Reflecting on: What Types of Media Terrorists Collect

7 Aug 2018
 

As a service to ICCT’s readers, ICCT Associate Fellow Dr. Donald Holbrook summarises key points of his work and makes suggestions for further reading. 


Research Summary

‘What types of media do terrorists collect?’ analyses religious, political, or other ideological media publications that were uncovered in police investigations relating to individuals convicted of involvement in Islamist-inspired terrorism in the UK between 2004 and 2015. Data related to 44 individuals were examined and 1,700 unique titles were identified that were graded to detect nuances in content.

The study found that all subjects had collected ideological content, predominantly in English. Audio files, especially recordings of lecture series and sermons, were especially popular. Only a third of the material graded was extreme, whilst almost half was moderate, conveying no justifications for violence. The latter included material that directly condemned violence and extremist interpretations of religion, suggesting (would-be) terrorists’ knowledge of ‘counter-narratives’ is greater than often assumed. Most extremist publications conveyed very little detail about the violence that was being endorsed, concentrating on why violence was justified, not how it was to be executed. A relatively small number of authors, distributors and organisations appeared to be responsible for a large share of the extremist content and there is much repetition between cases. These publishers included entrepreneurs who sometimes acted as gatekeepers to a written narrative that was not originally authored in English. Some entrepreneurs, it was found, had altered the meaning and direction of the original message. Overall, stories, particularly fables from the past, were common, especially those by Anwar al-Awlaki and Abdullah Azzam, suggesting notionally dated material continues to be popular. The study concluded that the repertoire of media publications which terrorists have sought to collect is much more diverse and complex than has often been argued.

Recommended Reading

This research concentrates on the ideological ‘demand side’ of Islamist extremism within a particular locale. Invaluable contributions continue to map how the ‘supply side’ of jihadi narratives continues to evolve, especially with the territorial demise of ISIS, how it is transmitted, and how it may be countered. Recent research has also shed light on how these dynamics are shaped by the changing nature of terrorist networks, globally and within Europe. Individuals’ preoccupation with this media, in turn, points to more profound construction of social bonds through a shared sense of culture.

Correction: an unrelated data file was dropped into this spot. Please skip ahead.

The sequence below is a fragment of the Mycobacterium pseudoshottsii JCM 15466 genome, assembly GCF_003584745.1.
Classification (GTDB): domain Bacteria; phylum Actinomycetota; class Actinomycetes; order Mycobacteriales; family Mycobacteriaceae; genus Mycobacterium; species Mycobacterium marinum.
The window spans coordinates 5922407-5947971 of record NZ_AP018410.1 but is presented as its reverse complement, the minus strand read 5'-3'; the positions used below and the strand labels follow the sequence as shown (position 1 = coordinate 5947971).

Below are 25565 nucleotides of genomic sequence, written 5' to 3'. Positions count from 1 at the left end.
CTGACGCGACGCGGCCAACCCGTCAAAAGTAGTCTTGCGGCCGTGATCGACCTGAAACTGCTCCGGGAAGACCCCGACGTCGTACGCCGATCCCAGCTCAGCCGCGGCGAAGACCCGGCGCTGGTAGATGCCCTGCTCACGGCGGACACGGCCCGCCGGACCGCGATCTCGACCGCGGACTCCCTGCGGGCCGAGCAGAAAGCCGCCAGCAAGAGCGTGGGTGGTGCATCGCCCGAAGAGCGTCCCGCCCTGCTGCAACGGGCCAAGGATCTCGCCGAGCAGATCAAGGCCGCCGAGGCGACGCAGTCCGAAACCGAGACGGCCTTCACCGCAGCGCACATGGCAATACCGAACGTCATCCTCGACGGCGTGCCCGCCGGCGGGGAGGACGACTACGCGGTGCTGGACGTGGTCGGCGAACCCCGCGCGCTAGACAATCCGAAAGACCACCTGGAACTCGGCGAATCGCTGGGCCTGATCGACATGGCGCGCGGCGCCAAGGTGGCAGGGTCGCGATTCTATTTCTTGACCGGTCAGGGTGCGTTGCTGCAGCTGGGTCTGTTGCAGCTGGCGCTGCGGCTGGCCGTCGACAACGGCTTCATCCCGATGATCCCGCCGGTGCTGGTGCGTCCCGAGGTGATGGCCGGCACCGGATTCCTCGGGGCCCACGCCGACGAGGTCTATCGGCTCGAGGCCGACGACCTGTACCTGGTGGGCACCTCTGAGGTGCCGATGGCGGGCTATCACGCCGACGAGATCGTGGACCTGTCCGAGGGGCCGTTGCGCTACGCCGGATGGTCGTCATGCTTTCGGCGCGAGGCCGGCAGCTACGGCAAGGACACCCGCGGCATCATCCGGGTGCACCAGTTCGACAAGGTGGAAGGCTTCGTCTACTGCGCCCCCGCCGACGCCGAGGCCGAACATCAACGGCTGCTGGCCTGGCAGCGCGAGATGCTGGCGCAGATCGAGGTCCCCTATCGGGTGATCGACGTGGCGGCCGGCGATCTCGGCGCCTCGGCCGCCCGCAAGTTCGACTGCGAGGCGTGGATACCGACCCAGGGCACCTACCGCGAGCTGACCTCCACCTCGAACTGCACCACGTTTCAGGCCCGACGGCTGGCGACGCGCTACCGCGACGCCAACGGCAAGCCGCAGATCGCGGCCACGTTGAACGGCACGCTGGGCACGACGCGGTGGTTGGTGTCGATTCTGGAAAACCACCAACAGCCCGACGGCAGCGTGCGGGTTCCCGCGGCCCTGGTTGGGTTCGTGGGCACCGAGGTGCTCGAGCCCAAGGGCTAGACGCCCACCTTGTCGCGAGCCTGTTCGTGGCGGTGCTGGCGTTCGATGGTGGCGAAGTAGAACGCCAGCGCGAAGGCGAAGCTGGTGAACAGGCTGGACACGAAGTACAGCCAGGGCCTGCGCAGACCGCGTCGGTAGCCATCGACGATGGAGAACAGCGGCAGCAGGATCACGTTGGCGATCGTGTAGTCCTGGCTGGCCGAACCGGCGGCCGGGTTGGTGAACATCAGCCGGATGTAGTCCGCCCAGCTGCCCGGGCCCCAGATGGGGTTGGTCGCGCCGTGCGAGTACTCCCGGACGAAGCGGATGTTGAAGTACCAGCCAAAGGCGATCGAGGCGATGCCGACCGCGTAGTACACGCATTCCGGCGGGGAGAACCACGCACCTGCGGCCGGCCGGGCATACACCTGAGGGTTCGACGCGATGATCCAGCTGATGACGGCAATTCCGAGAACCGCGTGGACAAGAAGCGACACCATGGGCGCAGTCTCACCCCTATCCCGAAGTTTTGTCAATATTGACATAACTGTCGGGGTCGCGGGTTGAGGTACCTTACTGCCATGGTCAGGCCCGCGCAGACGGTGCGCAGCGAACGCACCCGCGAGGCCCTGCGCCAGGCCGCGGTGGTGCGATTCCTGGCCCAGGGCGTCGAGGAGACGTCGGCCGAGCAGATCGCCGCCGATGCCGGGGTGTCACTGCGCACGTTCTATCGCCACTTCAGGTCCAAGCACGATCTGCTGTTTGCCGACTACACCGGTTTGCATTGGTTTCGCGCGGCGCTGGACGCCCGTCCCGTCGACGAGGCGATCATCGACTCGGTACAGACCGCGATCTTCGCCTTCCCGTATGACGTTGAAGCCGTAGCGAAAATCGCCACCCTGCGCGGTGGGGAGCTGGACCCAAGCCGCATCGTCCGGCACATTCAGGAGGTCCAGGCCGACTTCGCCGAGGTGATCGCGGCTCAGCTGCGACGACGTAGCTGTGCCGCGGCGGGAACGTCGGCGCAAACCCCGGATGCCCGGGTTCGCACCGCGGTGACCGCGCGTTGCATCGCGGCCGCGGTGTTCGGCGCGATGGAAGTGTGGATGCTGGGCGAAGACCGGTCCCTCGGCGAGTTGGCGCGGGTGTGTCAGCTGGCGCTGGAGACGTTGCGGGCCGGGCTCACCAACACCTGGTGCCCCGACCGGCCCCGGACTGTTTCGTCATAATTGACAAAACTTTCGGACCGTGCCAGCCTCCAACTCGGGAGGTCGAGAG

Further and Related Work

The research paper described media content found in ten investigations involving 44 convicted individuals. The next steps are to expand this work, enlarge the dataset and explore temporal changes that might emerge, paying particular attention to the impact of ISIS, and comparing different ‘types’ of cases (such as foreign fighters versus domestic terrorists).

I am also interested in ways in which subjects consumed media content and the context and sequence of this interaction. I also hope to explore theoretical dimensions related to this interest in extremist media, especially in relation to notions of sub-cultures and the emergence of social networks within which extremist ideological interpretations are promoted and shared.

Finally, I have endeavoured to make some of the primary source material available to interested students and researchers through a recent edited volume.

Read the full research paper here.


About the Author 

Dr. Donald Holbrook is an Associate Fellow at ICCT. He became a lecturer at the Department of Politics, Philosophy, and Religion at Lancaster University, UK, in September 2016. His research has focused mostly on beliefs, ideas, and media in the context of terrorism and political violence, especially on how terrorists interact with published media and social media and how this engagement has changed over time.